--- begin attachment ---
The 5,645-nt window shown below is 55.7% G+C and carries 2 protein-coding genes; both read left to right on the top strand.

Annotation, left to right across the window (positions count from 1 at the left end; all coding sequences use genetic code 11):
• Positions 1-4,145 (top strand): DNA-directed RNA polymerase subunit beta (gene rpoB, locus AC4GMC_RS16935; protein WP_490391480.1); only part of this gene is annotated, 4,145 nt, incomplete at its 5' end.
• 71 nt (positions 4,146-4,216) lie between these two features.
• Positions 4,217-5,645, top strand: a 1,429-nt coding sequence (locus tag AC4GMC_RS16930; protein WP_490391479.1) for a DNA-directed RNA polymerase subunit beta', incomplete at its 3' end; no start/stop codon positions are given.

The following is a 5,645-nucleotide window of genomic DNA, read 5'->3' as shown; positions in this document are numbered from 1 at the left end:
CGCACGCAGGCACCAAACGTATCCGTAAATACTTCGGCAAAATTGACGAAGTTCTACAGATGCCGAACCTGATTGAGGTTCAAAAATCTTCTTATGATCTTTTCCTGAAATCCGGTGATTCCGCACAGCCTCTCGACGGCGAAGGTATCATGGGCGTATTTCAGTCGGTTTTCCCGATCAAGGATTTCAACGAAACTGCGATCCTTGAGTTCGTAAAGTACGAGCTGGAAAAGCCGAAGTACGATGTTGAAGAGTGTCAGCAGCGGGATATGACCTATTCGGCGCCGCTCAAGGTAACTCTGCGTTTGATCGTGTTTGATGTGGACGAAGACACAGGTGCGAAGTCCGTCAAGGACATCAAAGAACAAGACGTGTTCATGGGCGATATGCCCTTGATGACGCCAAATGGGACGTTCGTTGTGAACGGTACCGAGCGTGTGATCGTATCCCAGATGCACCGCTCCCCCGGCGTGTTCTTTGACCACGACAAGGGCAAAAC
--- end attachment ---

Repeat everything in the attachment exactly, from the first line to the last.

The 5,645-nt window shown below is 55.7% G+C and carries 2 protein-coding genes; both read left to right on the top strand.

Annotation, left to right across the window (positions count from 1 at the left end; all coding sequences use genetic code 11):
• Positions 1-4,145 (top strand): DNA-directed RNA polymerase subunit beta (gene rpoB, locus AC4GMC_RS16935; protein WP_490391480.1); only part of this gene is annotated, 4,145 nt, incomplete at its 5' end.
• 71 nt (positions 4,146-4,216) lie between these two features.
• Positions 4,217-5,645, top strand: a 1,429-nt coding sequence (locus tag AC4GMC_RS16930; protein WP_490391479.1) for a DNA-directed RNA polymerase subunit beta', incomplete at its 3' end; no start/stop codon positions are given.

The following is a 5,645-nucleotide window of genomic DNA, read 5'->3' as shown; positions in this document are numbered from 1 at the left end:
CGCACGCAGGCACCAAACGTATCCGTAAATACTTCGGCAAAATTGACGAAGTTCTACAGATGCCGAACCTGATTGAGGTTCAAAAATCTTCTTATGATCTTTTCCTGAAATCCGGTGATTCCGCACAGCCTCTCGACGGCGAAGGTATCATGGGCGTATTTCAGTCGGTTTTCCCGATCAAGGATTTCAACGAAACTGCGATCCTTGAGTTCGTAAAGTACGAGCTGGAAAAGCCGAAGTACGATGTTGAAGAGTGTCAGCAGCGGGATATGACCTATTCGGCGCCGCTCAAGGTAACTCTGCGTTTGATCGTGTTTGATGTGGACGAAGACACAGGTGCGAAGTCCGTCAAGGACATCAAAGAACAAGACGTGTTCATGGGCGATATGCCCTTGATGACGCCAAATGGGACGTTCGTTGTGAACGGTACCGAGCGTGTGATCGTATCCCAGATGCACCGCTCCCCCGGCGTGTTCTTTGACCACGACAAGGGCAAAAC